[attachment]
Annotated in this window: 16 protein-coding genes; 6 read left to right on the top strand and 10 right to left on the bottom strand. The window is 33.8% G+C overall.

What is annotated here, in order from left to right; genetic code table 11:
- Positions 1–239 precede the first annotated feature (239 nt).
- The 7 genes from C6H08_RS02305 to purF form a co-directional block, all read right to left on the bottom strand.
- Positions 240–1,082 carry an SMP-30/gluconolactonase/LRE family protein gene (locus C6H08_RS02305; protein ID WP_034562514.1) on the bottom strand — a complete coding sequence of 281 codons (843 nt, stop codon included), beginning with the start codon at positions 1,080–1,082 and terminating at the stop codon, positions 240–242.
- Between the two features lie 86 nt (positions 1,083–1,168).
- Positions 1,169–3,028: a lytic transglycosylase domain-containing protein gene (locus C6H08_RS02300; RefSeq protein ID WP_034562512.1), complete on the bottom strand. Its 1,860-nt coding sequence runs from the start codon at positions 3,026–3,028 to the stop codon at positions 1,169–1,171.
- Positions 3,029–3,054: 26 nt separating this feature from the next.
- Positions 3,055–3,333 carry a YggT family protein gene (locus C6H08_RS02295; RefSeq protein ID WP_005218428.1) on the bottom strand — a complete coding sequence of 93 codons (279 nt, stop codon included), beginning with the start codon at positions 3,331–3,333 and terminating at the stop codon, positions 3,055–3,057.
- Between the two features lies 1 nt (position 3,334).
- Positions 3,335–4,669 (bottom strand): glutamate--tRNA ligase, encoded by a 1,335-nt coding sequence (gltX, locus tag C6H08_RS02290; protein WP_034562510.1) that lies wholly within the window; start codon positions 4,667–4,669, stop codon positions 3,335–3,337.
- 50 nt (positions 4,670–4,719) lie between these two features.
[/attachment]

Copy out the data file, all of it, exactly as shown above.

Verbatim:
Annotated in this window: 16 protein-coding genes; 6 read left to right on the top strand and 10 right to left on the bottom strand. The window is 33.8% G+C overall.

What is annotated here, in order from left to right; genetic code table 11:
- Positions 1–239 precede the first annotated feature (239 nt).
- The 7 genes from C6H08_RS02305 to purF form a co-directional block, all read right to left on the bottom strand.
- Positions 240–1,082 carry an SMP-30/gluconolactonase/LRE family protein gene (locus C6H08_RS02305; protein ID WP_034562514.1) on the bottom strand — a complete coding sequence of 281 codons (843 nt, stop codon included), beginning with the start codon at positions 1,080–1,082 and terminating at the stop codon, positions 240–242.
- Between the two features lie 86 nt (positions 1,083–1,168).
- Positions 1,169–3,028: a lytic transglycosylase domain-containing protein gene (locus C6H08_RS02300; RefSeq protein ID WP_034562512.1), complete on the bottom strand. Its 1,860-nt coding sequence runs from the start codon at positions 3,026–3,028 to the stop codon at positions 1,169–1,171.
- Positions 3,029–3,054: 26 nt separating this feature from the next.
- Positions 3,055–3,333 carry a YggT family protein gene (locus C6H08_RS02295; RefSeq protein ID WP_005218428.1) on the bottom strand — a complete coding sequence of 93 codons (279 nt, stop codon included), beginning with the start codon at positions 3,331–3,333 and terminating at the stop codon, positions 3,055–3,057.
- Between the two features lies 1 nt (position 3,334).
- Positions 3,335–4,669 (bottom strand): glutamate--tRNA ligase, encoded by a 1,335-nt coding sequence (gltX, locus tag C6H08_RS02290; protein WP_034562510.1) that lies wholly within the window; start codon positions 4,667–4,669, stop codon positions 3,335–3,337.
- 50 nt (positions 4,670–4,719) lie between these two features.